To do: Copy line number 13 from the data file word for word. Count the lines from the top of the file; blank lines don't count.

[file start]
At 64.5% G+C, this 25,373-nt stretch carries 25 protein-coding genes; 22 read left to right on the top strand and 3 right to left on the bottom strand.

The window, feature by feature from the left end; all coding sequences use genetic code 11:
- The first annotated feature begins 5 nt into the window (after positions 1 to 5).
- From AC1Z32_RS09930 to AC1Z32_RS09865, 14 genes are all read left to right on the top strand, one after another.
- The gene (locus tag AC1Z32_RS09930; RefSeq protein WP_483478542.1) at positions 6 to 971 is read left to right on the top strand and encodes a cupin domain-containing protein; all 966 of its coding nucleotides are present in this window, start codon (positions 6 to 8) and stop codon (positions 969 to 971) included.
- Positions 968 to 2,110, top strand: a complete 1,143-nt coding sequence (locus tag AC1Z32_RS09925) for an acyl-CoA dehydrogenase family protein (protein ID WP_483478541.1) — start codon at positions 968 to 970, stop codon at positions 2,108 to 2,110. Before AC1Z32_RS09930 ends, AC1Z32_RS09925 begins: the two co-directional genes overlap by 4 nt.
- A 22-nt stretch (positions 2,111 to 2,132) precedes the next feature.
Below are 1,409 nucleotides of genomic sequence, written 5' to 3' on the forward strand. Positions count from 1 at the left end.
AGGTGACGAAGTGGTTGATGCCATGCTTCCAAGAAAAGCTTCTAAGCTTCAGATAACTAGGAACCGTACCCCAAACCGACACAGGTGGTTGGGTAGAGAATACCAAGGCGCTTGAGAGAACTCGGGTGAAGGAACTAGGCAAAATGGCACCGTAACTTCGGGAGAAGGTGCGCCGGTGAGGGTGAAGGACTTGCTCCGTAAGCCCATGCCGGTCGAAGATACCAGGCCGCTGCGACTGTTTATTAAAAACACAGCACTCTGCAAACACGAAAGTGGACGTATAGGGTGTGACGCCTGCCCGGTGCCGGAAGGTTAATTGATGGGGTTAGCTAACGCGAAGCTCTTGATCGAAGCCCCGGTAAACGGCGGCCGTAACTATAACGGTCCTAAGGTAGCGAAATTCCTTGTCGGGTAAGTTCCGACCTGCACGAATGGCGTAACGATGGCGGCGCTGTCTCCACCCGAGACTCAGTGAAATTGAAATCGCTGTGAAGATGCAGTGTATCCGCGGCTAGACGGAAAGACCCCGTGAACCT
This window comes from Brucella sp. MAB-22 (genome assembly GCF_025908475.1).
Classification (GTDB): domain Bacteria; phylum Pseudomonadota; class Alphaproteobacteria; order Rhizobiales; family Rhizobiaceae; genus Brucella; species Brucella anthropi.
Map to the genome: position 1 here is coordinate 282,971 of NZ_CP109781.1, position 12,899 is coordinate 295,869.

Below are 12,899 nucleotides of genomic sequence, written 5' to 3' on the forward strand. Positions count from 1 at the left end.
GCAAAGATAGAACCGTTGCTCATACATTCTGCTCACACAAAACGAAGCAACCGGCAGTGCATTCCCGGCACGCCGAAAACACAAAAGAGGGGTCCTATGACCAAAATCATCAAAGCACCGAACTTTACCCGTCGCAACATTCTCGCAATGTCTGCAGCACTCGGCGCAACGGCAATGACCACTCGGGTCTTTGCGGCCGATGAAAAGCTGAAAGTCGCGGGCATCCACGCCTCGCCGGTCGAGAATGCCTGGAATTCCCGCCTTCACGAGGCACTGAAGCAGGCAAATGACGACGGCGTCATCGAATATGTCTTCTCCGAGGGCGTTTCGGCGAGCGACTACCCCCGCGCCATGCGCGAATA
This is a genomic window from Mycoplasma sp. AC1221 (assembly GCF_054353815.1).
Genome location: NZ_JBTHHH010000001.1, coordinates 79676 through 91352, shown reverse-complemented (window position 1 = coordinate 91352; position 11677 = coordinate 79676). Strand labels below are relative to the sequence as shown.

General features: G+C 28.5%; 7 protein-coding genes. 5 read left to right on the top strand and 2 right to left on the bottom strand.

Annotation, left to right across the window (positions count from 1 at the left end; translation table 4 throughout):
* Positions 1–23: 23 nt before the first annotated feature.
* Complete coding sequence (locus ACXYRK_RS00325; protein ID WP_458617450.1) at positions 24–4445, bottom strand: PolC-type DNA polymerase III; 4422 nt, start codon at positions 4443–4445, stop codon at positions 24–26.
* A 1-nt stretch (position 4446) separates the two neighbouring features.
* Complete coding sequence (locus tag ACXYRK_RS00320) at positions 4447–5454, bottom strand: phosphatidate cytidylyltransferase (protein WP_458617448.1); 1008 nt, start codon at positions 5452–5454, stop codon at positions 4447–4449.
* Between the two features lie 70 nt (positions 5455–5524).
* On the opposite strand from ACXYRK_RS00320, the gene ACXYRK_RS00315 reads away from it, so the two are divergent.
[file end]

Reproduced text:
Below are 12,899 nucleotides of genomic sequence, written 5' to 3' on the forward strand. Positions count from 1 at the left end.